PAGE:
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Thursday, 26 June 2014

Almost a Desert Island

 

The 'stateroom' in our tipi
We're back from our 'desert island' adventure. St George's is almost, but not quite uninhabited. As well as our tipi there were three houses. One was empty, and being repaired. The occupants of the second were away. That meant we shared the 22 acres of woods, grass and rocks, and an ocean of sky, with the warden and his partner – plus the handful of day visitors who make the fifteen-minute crossing to observe the colonies of gulls and cormorants whose home is barely a mile off the coat of Looe, in southern Cornwall.

 

 
I was in need of a break, even one that required an 800-mile round trip by car. From the moment we stepped off the Moonraker with our change of clothes, our sleeping bags and our four-day supply of food I undertook nothing more energetic than a twenty-minute morning work-out followed by a quick swim in a clear blue sea.

 
 

The rest of the time I walked around the island, which you can do in 25 minutes without breaking sweat; I lay under the trees and watched the sunlight shine through the leaves; or I lay in the long grass and listened to the insects.

 

Occasionally we looked down on the rocks to watch the parent gulls feeding their young – a ritual that involves said young tapping Mum’s beak and pouncing on the regurgitated fish (or, by way of a change, a chick she’s stolen from an absent-minded mallard). Sometimes we’d spot seals coming in on the tide. Other times a line of puffy clouds would grab my attention. Or a wheeling gull. Or I might doze.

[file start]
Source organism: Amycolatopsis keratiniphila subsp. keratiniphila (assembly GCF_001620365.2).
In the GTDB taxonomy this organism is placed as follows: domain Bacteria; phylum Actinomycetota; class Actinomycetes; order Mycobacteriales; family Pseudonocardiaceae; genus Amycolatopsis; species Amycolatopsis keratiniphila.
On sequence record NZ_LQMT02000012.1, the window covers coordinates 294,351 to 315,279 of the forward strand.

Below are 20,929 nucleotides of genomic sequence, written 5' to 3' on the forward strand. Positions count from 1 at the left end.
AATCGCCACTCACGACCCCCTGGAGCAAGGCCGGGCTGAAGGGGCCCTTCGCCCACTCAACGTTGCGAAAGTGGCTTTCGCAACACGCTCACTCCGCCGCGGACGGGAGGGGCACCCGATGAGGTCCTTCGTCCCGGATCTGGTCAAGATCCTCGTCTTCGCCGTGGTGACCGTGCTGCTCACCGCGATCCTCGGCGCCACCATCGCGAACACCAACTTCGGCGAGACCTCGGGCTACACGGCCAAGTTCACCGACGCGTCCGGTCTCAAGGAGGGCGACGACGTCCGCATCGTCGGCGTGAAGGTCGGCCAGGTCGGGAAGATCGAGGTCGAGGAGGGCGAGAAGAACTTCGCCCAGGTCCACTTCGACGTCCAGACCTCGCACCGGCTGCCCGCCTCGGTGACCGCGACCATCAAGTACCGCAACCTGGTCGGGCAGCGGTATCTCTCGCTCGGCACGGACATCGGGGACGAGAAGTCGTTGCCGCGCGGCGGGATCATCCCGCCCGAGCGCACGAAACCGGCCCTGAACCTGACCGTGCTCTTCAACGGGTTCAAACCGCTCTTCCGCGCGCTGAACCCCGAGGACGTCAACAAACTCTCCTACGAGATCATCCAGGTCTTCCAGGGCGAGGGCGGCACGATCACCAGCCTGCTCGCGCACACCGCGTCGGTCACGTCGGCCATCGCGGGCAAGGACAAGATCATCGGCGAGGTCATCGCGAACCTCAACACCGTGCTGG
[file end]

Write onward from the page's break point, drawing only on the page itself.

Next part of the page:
In four days I read not a word. I made not a single mark in my notebook. And I was never bored.

 
Now we’re back and I’m hard at it: the schedule from now till the autumn will be 1,000 words a day on Chasing Black Gold, the story of the black-marketeer, treasure-seeker, diver, smuggler, shipper, jailbird… you name it.

The struggle to get The Red House On The Niobrara ready for printing goes on. I may have cracked it; but I fear I may have fouled things up. More on that in my next post. But as a post-script to this brief sketch of our holiday isle, let me announce that I arrived home to find an email conforming that I have indeed been granted a residency with the Helene Wurlitzer Foundation. Three months, January to April next year, in Taos, New Mexico. Time then to have a go at converting the juiciest parts of a dozen western travel journals into a book of short stories.